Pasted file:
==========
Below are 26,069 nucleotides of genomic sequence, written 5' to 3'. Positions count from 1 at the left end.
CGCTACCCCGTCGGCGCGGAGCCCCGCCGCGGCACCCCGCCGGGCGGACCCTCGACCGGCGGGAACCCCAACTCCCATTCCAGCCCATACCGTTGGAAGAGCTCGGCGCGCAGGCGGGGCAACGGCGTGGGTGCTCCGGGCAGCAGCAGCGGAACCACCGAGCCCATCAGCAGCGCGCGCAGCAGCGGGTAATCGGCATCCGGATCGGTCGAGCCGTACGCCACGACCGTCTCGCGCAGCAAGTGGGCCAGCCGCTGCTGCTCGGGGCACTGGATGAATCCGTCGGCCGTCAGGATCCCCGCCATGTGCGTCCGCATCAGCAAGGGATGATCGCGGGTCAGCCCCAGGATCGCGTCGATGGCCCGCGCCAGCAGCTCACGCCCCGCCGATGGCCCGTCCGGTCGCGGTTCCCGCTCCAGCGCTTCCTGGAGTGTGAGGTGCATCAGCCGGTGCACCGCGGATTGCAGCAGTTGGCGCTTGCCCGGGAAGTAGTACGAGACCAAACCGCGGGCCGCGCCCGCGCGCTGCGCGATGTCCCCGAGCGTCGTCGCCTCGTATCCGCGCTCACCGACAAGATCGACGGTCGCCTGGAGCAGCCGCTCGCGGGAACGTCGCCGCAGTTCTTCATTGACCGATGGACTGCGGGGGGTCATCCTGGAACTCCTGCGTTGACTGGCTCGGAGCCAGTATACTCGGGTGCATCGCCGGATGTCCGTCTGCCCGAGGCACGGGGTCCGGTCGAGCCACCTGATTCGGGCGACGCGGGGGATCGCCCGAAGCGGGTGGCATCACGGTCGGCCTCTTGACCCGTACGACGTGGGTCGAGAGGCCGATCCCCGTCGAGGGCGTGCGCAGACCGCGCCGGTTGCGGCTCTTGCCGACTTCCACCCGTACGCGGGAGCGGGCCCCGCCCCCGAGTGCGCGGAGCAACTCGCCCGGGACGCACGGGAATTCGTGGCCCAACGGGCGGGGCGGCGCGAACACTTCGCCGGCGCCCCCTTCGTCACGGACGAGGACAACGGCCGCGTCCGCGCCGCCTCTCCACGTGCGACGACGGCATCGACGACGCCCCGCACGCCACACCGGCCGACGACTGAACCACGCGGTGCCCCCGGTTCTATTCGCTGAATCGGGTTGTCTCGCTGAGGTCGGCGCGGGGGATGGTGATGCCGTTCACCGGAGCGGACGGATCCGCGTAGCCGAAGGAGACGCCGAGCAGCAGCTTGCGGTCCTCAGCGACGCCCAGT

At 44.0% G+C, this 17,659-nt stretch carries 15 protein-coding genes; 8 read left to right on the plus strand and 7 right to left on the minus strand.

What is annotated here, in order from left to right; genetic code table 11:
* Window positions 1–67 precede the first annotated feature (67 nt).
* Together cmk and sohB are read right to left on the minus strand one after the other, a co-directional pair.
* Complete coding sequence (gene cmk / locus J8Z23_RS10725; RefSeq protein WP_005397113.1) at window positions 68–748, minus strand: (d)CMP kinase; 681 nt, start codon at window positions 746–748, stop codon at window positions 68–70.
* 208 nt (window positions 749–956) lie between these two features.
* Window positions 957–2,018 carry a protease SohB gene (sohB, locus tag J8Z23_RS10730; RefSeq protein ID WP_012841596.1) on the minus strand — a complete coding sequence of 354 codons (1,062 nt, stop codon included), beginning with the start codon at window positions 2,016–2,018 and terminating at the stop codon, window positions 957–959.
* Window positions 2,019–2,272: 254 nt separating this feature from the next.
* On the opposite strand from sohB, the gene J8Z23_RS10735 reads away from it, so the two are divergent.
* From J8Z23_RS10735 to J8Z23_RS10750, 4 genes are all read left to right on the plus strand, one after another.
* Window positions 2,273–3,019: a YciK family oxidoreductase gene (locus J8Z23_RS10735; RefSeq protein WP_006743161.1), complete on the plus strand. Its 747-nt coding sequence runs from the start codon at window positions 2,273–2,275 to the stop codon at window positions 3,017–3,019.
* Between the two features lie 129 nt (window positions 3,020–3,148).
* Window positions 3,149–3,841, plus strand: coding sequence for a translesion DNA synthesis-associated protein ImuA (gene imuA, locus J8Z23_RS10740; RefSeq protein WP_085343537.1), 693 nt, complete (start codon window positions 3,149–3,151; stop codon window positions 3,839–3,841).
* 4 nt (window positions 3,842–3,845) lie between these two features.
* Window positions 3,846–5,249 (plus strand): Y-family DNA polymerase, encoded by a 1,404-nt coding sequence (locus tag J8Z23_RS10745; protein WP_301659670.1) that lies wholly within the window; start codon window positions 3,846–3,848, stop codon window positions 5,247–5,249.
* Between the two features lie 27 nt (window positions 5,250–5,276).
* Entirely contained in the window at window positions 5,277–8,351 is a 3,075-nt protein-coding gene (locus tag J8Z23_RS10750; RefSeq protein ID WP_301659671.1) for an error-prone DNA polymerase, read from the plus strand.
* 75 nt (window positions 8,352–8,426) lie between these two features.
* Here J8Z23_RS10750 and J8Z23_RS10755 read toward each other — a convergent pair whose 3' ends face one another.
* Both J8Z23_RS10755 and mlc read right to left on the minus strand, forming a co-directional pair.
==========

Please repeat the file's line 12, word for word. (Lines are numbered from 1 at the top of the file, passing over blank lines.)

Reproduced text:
* From J8Z23_RS10735 to J8Z23_RS10750, 4 genes are all read left to right on the plus strand, one after another.